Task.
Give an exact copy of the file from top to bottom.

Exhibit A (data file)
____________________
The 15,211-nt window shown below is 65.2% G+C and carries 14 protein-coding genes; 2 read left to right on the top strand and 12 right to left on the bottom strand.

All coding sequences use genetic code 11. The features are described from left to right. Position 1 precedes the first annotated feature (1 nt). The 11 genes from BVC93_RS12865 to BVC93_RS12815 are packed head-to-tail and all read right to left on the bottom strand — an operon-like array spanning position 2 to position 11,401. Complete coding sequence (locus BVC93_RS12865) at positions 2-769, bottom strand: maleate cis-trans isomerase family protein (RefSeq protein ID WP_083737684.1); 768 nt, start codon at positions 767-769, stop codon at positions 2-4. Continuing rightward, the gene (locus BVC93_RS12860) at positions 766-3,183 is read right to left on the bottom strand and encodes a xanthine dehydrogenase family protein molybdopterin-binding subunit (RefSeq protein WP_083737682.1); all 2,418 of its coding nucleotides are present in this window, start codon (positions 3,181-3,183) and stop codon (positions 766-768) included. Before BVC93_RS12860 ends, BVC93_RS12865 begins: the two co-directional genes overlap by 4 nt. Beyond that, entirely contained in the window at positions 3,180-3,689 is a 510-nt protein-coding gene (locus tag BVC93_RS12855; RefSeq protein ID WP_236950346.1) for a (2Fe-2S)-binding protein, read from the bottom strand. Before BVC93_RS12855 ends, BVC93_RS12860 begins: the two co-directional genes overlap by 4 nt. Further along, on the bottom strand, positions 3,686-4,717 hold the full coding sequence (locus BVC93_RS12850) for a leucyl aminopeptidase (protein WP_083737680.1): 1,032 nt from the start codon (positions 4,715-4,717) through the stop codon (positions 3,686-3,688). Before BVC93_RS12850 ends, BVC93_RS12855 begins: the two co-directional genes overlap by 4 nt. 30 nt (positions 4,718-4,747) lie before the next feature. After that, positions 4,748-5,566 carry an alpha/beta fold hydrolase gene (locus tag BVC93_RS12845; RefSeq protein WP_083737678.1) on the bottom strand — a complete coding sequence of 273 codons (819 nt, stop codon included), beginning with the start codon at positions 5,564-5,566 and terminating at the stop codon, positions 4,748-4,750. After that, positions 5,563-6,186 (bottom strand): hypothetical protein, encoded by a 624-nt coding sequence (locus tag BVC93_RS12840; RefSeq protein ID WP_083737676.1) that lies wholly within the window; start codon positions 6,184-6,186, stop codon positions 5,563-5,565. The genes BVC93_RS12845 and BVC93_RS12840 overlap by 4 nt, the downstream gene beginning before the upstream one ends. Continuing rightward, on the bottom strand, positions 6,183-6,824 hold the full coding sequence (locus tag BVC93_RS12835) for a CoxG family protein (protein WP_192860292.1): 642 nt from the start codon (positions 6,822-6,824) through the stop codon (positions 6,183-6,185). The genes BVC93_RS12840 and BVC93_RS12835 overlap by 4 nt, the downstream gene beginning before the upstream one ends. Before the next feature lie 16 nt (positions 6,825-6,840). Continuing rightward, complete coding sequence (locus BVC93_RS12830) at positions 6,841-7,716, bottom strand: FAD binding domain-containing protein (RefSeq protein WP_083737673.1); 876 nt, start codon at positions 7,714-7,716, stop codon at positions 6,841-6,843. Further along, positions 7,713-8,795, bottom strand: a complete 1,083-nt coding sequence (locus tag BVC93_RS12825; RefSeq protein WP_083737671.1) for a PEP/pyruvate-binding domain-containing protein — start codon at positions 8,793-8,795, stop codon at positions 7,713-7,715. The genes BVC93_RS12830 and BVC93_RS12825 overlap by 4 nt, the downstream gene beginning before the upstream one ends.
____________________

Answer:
The 15,211-nt window shown below is 65.2% G+C and carries 14 protein-coding genes; 2 read left to right on the top strand and 12 right to left on the bottom strand.

All coding sequences use genetic code 11. The features are described from left to right. Position 1 precedes the first annotated feature (1 nt). The 11 genes from BVC93_RS12865 to BVC93_RS12815 are packed head-to-tail and all read right to left on the bottom strand — an operon-like array spanning position 2 to position 11,401. Complete coding sequence (locus BVC93_RS12865) at positions 2-769, bottom strand: maleate cis-trans isomerase family protein (RefSeq protein ID WP_083737684.1); 768 nt, start codon at positions 767-769, stop codon at positions 2-4. Continuing rightward, the gene (locus BVC93_RS12860) at positions 766-3,183 is read right to left on the bottom strand and encodes a xanthine dehydrogenase family protein molybdopterin-binding subunit (RefSeq protein WP_083737682.1); all 2,418 of its coding nucleotides are present in this window, start codon (positions 3,181-3,183) and stop codon (positions 766-768) included. Before BVC93_RS12860 ends, BVC93_RS12865 begins: the two co-directional genes overlap by 4 nt. Beyond that, entirely contained in the window at positions 3,180-3,689 is a 510-nt protein-coding gene (locus tag BVC93_RS12855; RefSeq protein ID WP_236950346.1) for a (2Fe-2S)-binding protein, read from the bottom strand. Before BVC93_RS12855 ends, BVC93_RS12860 begins: the two co-directional genes overlap by 4 nt. Further along, on the bottom strand, positions 3,686-4,717 hold the full coding sequence (locus BVC93_RS12850) for a leucyl aminopeptidase (protein WP_083737680.1): 1,032 nt from the start codon (positions 4,715-4,717) through the stop codon (positions 3,686-3,688). Before BVC93_RS12850 ends, BVC93_RS12855 begins: the two co-directional genes overlap by 4 nt. 30 nt (positions 4,718-4,747) lie before the next feature. After that, positions 4,748-5,566 carry an alpha/beta fold hydrolase gene (locus tag BVC93_RS12845; RefSeq protein WP_083737678.1) on the bottom strand — a complete coding sequence of 273 codons (819 nt, stop codon included), beginning with the start codon at positions 5,564-5,566 and terminating at the stop codon, positions 4,748-4,750. After that, positions 5,563-6,186 (bottom strand): hypothetical protein, encoded by a 624-nt coding sequence (locus tag BVC93_RS12840; RefSeq protein ID WP_083737676.1) that lies wholly within the window; start codon positions 6,184-6,186, stop codon positions 5,563-5,565. The genes BVC93_RS12845 and BVC93_RS12840 overlap by 4 nt, the downstream gene beginning before the upstream one ends. Continuing rightward, on the bottom strand, positions 6,183-6,824 hold the full coding sequence (locus tag BVC93_RS12835) for a CoxG family protein (protein WP_192860292.1): 642 nt from the start codon (positions 6,822-6,824) through the stop codon (positions 6,183-6,185). The genes BVC93_RS12840 and BVC93_RS12835 overlap by 4 nt, the downstream gene beginning before the upstream one ends. Before the next feature lie 16 nt (positions 6,825-6,840). Continuing rightward, complete coding sequence (locus BVC93_RS12830) at positions 6,841-7,716, bottom strand: FAD binding domain-containing protein (RefSeq protein WP_083737673.1); 876 nt, start codon at positions 7,714-7,716, stop codon at positions 6,841-6,843. Further along, positions 7,713-8,795, bottom strand: a complete 1,083-nt coding sequence (locus tag BVC93_RS12825; RefSeq protein WP_083737671.1) for a PEP/pyruvate-binding domain-containing protein — start codon at positions 8,793-8,795, stop codon at positions 7,713-7,715. The genes BVC93_RS12830 and BVC93_RS12825 overlap by 4 nt, the downstream gene beginning before the upstream one ends.